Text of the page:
By Luke Severt
For the Troy Daily News
There were three distinct moments over the past few months where it truly resonated with Alex Dalton that his football career was winding down and coming to an end.
The first came in mid-August, approximately two weeks before the Troy High School graduate’s fifth and final season opener as a member of the Oklahoma Sooner football team. It was the concluding day of the team’s summer camp, a months-long, grueling regimen of intense practice in the brutal Norman, Oklahoma heat, where the University of Oklahoma — Dalton’s home for the past five years — is located.
“Summer workouts is a time when you’re with your buddies, your teammates, your friends, every single day,” Dalton, an offensive lineman, says. “But summer workouts are also one of the hardest things you do, one of the biggest grinds. There are little checkpoints, and after that last summer workout you’re like ‘Dang man, it went by fast. I’ll never do another summer workout again.’”
The second moment was in a practice this season, following a Sooner win at Texas Tech. Dalton was participating in drills, when what he calls a ‘freak accident’ occurred. Dalton had torn his anterior cruciate ligament, or his ACL, in his knee. It was the third ACL tear he faced in his time at Oklahoma, but this one was different. At that point in the season, there were only three regular season games left in Dalton’s final season of eligibility.
There would be no return. His football career had ended.
“When you’re playing the games, you get wrapped up in week-to-week competition. We got cruising there in the season, and then it hit me that I would never play again once I tore my ACL,” Dalton says. With his 6-foot-3, 288-pound build comes a booming voice. Yet at this moment, it seemed to soften up. “I’d never play for the Sooners again, for Oklahoma again, once I tore my ACL, and I was like, ‘Dang, last week was my last practice ever.”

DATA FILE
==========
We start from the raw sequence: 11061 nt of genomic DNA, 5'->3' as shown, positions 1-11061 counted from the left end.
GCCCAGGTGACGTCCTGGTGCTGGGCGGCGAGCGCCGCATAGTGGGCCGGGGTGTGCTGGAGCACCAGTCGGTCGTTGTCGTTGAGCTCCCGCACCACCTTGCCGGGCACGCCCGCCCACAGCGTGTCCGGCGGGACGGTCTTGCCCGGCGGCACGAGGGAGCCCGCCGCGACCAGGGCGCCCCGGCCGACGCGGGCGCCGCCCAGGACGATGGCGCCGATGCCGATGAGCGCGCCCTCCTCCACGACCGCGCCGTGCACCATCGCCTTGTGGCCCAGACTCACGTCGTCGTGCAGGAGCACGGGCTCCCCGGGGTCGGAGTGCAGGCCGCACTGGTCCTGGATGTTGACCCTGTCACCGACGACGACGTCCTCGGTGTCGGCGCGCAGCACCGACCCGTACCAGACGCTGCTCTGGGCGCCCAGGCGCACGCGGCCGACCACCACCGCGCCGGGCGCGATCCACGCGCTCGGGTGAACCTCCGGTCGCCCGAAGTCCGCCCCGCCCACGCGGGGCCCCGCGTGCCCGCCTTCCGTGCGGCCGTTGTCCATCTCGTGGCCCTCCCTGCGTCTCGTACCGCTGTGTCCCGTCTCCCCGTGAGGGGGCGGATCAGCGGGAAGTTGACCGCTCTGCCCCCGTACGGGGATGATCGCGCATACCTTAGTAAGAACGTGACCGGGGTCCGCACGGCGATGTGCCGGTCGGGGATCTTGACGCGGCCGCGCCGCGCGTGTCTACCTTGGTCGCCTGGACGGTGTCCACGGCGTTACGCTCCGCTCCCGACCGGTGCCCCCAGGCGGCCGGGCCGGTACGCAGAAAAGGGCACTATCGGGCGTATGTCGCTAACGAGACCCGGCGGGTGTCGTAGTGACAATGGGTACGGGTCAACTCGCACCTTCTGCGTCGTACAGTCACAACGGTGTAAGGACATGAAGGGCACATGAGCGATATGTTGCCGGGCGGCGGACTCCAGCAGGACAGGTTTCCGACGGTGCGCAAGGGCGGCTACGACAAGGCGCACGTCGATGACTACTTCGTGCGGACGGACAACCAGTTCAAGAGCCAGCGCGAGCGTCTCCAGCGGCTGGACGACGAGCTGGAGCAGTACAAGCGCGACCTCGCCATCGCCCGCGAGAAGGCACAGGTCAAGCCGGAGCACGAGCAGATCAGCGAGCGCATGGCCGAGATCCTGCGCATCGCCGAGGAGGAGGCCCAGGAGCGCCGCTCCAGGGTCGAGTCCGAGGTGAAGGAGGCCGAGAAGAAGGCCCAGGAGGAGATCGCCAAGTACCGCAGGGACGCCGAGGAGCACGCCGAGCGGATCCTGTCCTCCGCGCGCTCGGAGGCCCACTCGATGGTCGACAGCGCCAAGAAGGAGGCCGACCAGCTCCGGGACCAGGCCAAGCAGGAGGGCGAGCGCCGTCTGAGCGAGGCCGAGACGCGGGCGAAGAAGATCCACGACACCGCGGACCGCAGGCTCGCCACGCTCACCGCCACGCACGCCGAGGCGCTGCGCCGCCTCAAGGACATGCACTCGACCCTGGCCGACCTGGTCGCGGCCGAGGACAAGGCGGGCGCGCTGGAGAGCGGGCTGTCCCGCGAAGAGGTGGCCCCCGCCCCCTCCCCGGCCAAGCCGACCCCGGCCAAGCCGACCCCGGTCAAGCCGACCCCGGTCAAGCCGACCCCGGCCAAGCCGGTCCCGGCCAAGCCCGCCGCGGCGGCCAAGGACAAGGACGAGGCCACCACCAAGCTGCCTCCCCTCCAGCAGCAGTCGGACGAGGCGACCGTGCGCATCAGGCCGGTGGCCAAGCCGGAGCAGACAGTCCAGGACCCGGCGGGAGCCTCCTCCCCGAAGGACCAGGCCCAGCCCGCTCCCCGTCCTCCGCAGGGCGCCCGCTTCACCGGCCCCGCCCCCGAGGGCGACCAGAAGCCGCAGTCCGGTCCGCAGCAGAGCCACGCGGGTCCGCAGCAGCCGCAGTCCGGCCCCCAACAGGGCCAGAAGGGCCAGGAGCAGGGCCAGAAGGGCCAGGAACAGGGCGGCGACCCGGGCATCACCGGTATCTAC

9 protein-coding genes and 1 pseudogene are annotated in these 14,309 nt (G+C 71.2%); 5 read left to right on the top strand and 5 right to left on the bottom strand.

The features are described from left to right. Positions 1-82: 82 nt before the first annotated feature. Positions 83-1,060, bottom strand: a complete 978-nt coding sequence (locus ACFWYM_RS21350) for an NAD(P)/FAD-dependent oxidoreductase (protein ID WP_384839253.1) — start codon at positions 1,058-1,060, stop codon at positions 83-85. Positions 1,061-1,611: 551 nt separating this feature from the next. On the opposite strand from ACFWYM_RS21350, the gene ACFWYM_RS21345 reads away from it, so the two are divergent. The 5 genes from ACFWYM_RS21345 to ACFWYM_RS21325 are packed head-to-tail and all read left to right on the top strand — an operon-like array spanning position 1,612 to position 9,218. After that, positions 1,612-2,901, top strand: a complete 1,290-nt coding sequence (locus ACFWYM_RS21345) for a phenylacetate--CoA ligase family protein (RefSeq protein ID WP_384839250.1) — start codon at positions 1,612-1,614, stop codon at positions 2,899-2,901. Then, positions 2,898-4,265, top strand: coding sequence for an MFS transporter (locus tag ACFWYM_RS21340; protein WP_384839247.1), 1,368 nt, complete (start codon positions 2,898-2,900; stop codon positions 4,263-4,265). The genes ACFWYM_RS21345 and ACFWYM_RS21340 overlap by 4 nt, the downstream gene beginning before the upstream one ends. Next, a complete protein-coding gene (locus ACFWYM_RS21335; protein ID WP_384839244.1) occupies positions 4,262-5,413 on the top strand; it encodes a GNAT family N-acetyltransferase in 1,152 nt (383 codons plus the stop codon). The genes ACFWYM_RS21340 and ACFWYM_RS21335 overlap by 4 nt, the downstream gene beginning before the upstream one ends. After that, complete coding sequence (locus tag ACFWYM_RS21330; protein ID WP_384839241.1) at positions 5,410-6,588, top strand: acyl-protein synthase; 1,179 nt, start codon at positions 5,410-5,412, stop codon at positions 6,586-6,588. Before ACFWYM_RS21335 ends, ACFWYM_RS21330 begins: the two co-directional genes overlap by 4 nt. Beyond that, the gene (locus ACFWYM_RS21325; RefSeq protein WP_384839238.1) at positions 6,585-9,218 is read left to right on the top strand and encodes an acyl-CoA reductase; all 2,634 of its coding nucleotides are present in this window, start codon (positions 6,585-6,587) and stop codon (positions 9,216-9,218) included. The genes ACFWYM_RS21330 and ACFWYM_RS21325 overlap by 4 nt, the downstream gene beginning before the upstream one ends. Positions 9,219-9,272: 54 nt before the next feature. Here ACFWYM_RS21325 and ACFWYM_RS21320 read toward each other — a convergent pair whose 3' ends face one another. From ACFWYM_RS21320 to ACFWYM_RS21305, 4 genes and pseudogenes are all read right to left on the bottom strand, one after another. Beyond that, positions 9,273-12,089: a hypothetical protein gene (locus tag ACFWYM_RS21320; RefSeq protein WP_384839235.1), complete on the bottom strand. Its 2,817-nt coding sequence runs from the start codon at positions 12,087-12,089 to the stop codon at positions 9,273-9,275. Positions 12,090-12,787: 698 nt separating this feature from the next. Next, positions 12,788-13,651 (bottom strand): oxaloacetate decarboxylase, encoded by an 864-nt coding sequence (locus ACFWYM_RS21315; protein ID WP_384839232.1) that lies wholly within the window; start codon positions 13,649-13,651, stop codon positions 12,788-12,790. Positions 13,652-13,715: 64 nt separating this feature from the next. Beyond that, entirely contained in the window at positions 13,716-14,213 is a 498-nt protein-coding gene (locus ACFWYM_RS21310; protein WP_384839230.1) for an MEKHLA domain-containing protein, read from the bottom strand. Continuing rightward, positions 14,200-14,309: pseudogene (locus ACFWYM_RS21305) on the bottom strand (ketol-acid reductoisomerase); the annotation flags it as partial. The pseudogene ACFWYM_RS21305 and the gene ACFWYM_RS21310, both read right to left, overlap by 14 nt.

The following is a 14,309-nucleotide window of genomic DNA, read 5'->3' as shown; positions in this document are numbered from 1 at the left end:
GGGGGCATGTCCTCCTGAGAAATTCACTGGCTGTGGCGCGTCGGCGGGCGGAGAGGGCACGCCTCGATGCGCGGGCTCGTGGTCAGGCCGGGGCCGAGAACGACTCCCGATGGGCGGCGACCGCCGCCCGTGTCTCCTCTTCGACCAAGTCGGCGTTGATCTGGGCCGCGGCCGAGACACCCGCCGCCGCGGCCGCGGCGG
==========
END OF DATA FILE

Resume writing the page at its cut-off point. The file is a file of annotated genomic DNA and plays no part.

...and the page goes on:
The final time it occurred to Dalton that his career was over is when it truly was. On Dec. 29, 2018, the No. 4 Sooners were in Miami, battling the juggernaut that is the top-ranked Alabama Crimson Tide football team in the Orange Bowl, the College Football Playoff semifinal.
The Tide jumped out to an early lead, and although Oklahoma was able to make things interesting late, they were ultimately defeated by a final score of 45-34. It was in those final snaps, as the clock approached three zeroes, when Dalton had a moment of reflection.
“You start thinking that it’s the last time you’ll ever walk off a field like that as a player ever again,” Dalton says. “But it’s the memories, the experiences during those five years, that you’ll remember that make it worth it.”
Dalton feels a similar nostalgia when remembering the time he spent as a Trojan. He says he misses the Friday night lights and the passion exhibited by the school and the Troy community.
“I love how when Friday nights come around, it’s the thing to do,” he says. “As a teenager in high school that’s what you looked forward to, because if it wasn’t for football, what were you going to do? And if you didn’t play football, you were at the games.”
“I’ll always remember playing with my good friends, and miss some of those times,” Dalton said. He then named eight of his high school teammates off the top of his head. “When you talk to those guys, it’s what you talk about. You don’t talk about what you did in the hallways, you talk about what you did on Friday nights.”